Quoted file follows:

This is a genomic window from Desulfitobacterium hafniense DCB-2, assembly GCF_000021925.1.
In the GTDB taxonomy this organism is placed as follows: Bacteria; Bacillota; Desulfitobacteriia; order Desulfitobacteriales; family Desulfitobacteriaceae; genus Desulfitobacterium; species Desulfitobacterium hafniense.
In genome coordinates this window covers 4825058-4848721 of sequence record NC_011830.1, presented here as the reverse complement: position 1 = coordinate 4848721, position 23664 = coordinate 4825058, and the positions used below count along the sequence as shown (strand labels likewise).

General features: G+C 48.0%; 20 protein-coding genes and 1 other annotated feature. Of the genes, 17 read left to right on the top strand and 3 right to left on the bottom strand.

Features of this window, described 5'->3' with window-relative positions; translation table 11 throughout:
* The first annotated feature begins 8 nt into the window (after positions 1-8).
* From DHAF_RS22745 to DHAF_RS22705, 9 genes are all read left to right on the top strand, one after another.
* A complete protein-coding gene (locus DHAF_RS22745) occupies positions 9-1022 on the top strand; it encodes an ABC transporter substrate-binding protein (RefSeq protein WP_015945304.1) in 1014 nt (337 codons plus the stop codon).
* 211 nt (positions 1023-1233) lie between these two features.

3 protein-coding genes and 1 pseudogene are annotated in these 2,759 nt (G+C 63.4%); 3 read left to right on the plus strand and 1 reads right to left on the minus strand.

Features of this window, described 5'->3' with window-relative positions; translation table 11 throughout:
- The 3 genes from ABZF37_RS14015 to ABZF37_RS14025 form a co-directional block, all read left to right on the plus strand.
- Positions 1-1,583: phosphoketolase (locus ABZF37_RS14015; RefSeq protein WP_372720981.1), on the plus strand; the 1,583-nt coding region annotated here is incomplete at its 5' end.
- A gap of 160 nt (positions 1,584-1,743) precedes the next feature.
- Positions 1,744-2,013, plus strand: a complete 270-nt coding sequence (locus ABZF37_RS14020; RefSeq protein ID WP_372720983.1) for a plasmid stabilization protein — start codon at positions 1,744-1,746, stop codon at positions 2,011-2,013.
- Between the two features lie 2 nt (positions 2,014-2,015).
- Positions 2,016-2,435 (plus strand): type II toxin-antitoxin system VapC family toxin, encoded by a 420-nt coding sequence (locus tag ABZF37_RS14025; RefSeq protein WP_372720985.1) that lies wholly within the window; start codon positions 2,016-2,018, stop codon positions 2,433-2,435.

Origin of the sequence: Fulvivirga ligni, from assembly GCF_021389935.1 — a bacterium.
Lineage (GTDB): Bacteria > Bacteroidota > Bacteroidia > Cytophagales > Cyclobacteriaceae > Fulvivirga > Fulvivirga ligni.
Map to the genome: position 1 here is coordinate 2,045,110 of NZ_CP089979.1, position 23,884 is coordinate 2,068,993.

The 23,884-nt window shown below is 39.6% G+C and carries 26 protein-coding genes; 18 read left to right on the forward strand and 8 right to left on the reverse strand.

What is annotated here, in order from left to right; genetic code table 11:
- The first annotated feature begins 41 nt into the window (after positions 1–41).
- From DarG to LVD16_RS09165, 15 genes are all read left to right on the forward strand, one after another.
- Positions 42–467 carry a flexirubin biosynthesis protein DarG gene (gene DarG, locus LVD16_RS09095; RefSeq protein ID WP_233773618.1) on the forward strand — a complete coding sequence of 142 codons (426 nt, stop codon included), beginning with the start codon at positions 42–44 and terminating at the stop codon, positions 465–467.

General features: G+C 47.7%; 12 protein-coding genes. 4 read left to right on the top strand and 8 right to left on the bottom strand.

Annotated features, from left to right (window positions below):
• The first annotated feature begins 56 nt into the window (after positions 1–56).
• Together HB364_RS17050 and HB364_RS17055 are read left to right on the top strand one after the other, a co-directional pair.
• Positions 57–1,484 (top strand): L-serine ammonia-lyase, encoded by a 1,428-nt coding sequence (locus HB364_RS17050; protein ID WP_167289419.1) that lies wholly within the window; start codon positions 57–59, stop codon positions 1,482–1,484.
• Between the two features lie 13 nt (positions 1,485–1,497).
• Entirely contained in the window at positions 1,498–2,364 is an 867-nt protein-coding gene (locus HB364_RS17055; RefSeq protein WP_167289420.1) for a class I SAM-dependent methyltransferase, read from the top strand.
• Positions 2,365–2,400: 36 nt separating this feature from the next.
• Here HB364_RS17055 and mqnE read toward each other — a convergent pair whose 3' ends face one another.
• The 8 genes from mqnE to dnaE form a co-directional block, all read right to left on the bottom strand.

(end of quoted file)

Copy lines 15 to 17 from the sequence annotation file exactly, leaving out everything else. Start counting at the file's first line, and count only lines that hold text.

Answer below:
- Positions 1,744-2,013, plus strand: a complete 270-nt coding sequence (locus ABZF37_RS14020; RefSeq protein ID WP_372720983.1) for a plasmid stabilization protein — start codon at positions 1,744-1,746, stop codon at positions 2,011-2,013.
- Between the two features lie 2 nt (positions 2,014-2,015).
- Positions 2,016-2,435 (plus strand): type II toxin-antitoxin system VapC family toxin, encoded by a 420-nt coding sequence (locus tag ABZF37_RS14025; RefSeq protein WP_372720985.1) that lies wholly within the window; start codon positions 2,016-2,018, stop codon positions 2,433-2,435.